Example of heat loss calculation (imperial)
A simple example applied to a semi-detached property
The background to calculating heat loss from a property is covered on a separate page on this site, Before looking at this example, have a look at the page on sizing so you understand the basic principles.
For this example, apart from the dimensions shown on the above drawings, it is also necessary to know:
- All rooms are 8 ft in height.
- All external walls are 11 inch cavity without insulation.
- The party wall is 9 inch solid brick.
- The internal walls are all plaster, 4.5 inch brick, plaster.
- The floor is suspended timber.
- All glazing is UVPC with double glazing.
- The outside design temperature to 30° F.
- The temperature in the adjoining property is not known, so assume a 5° F temperature difference.
- The design temperatures for the room - look at this page.
- The large windows are 10 ft x 4 ft, the smaller windows are 4 ft x 4 ft.
- The roof is tiled on felt with 100 mm insulation.
- The plan is not to scale !!
In this example we look in detail at a single room (the lounge).
- Consider the 4 walls in turn and calculate the area of each type of fabric:
- Front wall:
- Total wall 14 ft x 8 ft = 112 sq ft
- Window 10 ft x 4 ft = 40 sq ft
- So cavity wall - 112 - 40 = 72 sq ft
- Party wall:
- Total wall area 15 ft x 8 ft = 120 sq ft
- Wall to Dining Room:
- There is no temperature difference across this wall, so no flow of thermal energy so there is no need to calculate the area.
- Wall to Hall:
- Total wall 15 ft x 8 ft = 120 sq ft
- The door is treated as if it were wall
- Ceiling and floor areas:
- 15 ft x 14 ft = 210 sq ft:
- Using the figures above, the U values (look at this page) and the temperature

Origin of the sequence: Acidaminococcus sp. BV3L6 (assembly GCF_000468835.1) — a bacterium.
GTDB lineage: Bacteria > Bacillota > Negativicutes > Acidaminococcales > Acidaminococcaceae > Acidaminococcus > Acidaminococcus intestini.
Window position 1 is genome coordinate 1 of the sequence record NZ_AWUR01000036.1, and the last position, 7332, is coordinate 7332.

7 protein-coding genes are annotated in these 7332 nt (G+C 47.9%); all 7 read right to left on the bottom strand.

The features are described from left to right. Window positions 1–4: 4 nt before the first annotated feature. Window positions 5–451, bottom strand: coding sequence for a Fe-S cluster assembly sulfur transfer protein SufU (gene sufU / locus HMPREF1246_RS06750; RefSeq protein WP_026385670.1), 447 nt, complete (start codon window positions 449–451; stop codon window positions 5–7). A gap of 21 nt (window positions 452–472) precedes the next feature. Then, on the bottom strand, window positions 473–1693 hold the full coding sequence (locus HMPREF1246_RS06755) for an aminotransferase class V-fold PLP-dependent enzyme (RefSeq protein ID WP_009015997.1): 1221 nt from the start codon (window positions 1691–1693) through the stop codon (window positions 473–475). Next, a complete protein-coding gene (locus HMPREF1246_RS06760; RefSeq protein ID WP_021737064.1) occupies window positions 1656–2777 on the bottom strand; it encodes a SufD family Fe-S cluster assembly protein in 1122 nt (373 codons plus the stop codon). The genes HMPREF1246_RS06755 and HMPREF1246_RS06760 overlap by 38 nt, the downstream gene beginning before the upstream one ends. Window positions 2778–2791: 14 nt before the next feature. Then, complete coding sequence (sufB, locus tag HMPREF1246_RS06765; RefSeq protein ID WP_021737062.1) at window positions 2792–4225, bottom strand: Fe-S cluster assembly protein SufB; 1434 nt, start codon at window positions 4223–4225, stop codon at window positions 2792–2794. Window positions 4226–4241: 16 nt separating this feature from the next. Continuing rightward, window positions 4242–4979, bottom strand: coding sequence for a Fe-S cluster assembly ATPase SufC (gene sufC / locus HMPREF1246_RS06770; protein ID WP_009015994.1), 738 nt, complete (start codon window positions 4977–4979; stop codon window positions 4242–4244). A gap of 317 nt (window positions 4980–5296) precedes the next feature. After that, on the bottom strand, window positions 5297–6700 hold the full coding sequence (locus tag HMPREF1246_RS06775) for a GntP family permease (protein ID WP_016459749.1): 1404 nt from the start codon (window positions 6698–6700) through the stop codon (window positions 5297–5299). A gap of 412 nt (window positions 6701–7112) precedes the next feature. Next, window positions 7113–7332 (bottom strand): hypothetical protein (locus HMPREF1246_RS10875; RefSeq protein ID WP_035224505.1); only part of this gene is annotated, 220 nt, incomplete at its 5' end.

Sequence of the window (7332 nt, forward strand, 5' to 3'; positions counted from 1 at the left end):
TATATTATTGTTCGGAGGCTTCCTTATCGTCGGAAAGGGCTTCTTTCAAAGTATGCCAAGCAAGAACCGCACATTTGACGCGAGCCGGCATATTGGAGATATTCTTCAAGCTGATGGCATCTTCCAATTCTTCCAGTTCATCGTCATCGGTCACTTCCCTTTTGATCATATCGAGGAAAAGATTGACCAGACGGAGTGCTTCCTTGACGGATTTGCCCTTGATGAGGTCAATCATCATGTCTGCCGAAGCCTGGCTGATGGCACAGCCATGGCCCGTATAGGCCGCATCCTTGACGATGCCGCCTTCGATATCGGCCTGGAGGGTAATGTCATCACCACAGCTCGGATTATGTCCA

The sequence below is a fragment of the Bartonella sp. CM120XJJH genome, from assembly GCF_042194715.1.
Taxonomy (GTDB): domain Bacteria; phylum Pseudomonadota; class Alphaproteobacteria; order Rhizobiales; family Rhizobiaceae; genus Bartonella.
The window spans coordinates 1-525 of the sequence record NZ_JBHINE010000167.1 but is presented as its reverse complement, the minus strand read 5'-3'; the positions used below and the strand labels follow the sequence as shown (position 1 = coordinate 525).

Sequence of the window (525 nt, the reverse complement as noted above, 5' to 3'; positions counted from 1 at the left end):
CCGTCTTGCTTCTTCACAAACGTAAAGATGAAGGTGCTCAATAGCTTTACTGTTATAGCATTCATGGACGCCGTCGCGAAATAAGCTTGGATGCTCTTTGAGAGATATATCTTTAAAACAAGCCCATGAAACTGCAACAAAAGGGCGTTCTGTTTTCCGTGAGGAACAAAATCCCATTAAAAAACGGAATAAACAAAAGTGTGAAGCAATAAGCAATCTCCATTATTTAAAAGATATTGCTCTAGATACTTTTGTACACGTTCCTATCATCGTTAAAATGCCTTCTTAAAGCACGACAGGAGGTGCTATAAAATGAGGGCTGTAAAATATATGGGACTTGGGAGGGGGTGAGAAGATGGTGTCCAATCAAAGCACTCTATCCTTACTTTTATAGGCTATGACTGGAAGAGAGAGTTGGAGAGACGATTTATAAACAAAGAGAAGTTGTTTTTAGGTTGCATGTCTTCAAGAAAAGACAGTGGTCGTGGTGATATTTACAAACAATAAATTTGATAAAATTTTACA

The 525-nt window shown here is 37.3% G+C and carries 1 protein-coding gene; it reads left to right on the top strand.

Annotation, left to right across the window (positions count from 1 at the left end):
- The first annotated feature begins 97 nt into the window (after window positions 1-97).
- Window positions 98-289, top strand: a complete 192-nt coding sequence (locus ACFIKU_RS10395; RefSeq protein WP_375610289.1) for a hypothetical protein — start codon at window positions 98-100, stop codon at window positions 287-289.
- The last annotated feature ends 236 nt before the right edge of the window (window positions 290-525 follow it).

difference across each wall/ceiling/floor the heat loss can be calculated (area x U value x temp difference).
|Front wall : cavity wall
|Dining Room wall
|Total fabric loss =
So the total heat loss through the fabric of the building is 3345 BTU
- Now to calculate the heat loss due to air changes.
- volume of the room = 14 x 15 x 8 = 1,680 cubic ft
air change = 1 per hour (dependant upon room - look at this page)
so heat loss through air changes is
1,680 x 1 x 0.02 x 40 = 1344 BTU
- Add the results from 2 and 3 together, gives the total heat loss of per hour of:
- 3345 + 1344 = 4689 BTU/hr
This is the calculations for the lounge, it is now necessary to carry out calculations for all the other rooms in the house. Note that where heat 'losses' occur across internal walls or floor/ceiling, one room will loss the heat while the other room will gain it. In the calculations, the room gaining the heat will show a negative heat loss for that particular part of the building fabric.
||air change loss
|Total for house = 25,088
The results of the calculations for all the room in the example house are shown to the right. This indicates the amount of heat required to be generated within each room to keep them at the design temperatures. Not only is this necessary to determine the appropriate size of the radiators, it is also required to size the pipes for water based central heating.
When all the values have been added together, the final figure is an indication of the boiler size required to heat the house (note: it does not take into account any additional heating required for the domestic hot water system).
Detailed workings of the calculations for the complete house are shown on another page on this site.
These simplistic calculations do not take into account any heat produced by the inhabitants or their activities (such as cooking, washing etc.). It can be changed by improving (i.e. reducing) the amount of air changes by increased draught excluding, improved insulation of the fabric or accepting a lower design temperature within any of the rooms.
Generally there is no point in trying to calculate the heat loss figures too accurately, its main purpose is to give an indication of the size of radiators and boiler required. Knowing these heat loss figures should ensure that the chosen radiators and boiler are not unnecessarily under-rated nor over-rated; some over-rating will be unavoidable as the final calculated figure will not absolutely match the rated output of any radiator or boiler.